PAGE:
A human rights city


Understanding the intersectionality of rights

Elsewhere in this magazine there is a very good description of a recent symposium The Winnipeg Foundation hosted for leaders from Canadian community foundations. It was a three-day event where colleagues could reflect on human rights issues that are core to our community-building work. You can read the article – Honing in on human rights.

Describing the agenda of what topics are discussed is different than the reality of actually participating. The stories shared were sometimes very personal. The speakers were more candid than might be the case in a larger public forum.

From the enthusiastic feedback we have already received, I know everyone has their own highlight. It was my first visit to a Mosque during prayers. The setting put all of us in a mindset to listen and better understand the realities of Islamophobia. I think it is natural to fear what you don’t understand. And certainly, the misunderstanding has been promoted by the entertainment industry and perhaps less intentionally by the news media. I won’t soon forget the lessons of that afternoon, and I know the experience will shape my future thinking.

Human rights cannot be segmented into individual elements because everything connects to everything else.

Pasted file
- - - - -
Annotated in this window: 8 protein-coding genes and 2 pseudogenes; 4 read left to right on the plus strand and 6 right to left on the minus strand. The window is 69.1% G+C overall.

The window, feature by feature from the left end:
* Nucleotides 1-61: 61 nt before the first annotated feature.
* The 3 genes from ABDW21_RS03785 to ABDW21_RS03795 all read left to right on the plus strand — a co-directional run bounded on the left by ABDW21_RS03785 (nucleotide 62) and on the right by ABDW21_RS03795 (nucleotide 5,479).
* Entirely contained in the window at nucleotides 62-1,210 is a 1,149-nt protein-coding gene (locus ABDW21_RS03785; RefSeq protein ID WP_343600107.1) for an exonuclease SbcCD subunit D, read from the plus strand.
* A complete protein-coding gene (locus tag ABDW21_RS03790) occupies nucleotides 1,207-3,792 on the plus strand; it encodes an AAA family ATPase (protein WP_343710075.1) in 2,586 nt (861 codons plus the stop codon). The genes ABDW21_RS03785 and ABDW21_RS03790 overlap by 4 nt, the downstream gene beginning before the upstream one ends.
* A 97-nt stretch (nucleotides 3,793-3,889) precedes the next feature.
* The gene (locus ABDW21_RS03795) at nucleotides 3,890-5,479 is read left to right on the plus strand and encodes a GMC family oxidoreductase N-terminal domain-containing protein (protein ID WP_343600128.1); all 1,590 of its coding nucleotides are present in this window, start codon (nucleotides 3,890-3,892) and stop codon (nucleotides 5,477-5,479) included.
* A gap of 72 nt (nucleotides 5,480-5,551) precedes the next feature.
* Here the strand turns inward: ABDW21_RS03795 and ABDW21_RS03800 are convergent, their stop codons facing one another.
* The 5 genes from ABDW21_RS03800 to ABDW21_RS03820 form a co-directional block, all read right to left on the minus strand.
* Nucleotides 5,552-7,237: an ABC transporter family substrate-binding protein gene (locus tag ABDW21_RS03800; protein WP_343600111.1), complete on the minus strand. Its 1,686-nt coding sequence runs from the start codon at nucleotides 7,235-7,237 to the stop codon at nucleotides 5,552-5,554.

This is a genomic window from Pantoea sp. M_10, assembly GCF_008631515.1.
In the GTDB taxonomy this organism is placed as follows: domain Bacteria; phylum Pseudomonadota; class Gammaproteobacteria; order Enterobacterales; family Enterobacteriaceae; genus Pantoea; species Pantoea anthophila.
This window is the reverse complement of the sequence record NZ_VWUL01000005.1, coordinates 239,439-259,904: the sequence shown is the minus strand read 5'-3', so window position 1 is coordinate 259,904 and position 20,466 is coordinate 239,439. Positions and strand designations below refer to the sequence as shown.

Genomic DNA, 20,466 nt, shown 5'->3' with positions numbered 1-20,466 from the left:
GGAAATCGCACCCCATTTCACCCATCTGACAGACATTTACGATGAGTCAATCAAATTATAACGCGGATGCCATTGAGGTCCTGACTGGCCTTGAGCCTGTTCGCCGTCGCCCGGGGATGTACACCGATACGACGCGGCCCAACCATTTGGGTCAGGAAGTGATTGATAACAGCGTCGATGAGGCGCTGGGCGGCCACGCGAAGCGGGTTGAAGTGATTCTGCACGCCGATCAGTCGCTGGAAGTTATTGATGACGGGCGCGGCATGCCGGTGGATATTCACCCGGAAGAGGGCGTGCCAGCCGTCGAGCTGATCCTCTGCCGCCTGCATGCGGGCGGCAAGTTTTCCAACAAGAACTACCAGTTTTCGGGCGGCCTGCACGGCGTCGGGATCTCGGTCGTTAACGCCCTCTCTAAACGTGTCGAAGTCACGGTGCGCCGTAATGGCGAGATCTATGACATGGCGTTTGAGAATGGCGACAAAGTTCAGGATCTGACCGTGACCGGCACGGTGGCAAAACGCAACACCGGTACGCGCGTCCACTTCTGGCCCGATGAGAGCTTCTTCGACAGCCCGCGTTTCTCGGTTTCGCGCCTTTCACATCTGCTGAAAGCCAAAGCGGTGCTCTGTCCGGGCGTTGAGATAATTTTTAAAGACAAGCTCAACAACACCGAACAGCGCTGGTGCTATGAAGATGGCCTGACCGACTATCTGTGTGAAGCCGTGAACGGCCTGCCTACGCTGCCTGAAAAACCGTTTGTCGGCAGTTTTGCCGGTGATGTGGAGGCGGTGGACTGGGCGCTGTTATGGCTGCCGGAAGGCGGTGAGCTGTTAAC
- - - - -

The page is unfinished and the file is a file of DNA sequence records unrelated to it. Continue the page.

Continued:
Rick Frost, Winnipeg Foundation CEO

Questions related to human rights have always been important to The Winnipeg Foundation. Our vision is ‘a Winnipeg where community life flourishes for all,’ and the last two words of that simple statement capture the essence of our mandate. The largest grant in our history ($6 million) went to the Canadian Museum for Human Rights. In looking at our grant-making priorities today, reconciliation between Indigenous and non-Indigenous communities is a prominent priority. The Foundation has also provided significant support for refugees and asylum seekers. We take serious interest in gender equity, the rights of the LGBTQIA community and the growing importance of the environment as a human right. Human rights cannot be segmented into individual elements because everything connects to everything else.

Winnipeg has defined itself as a City of Human Rights. While this leadership symposium was one small step, it does represent the ongoing challenge of finding the time and the means to grow our knowledge and commitment towards making the vision a reality.

Foundation CEO, Rick Frost shares a message at the end of every Working Together magazine. Download or view the full Fall 2019 issue on our Publications page.

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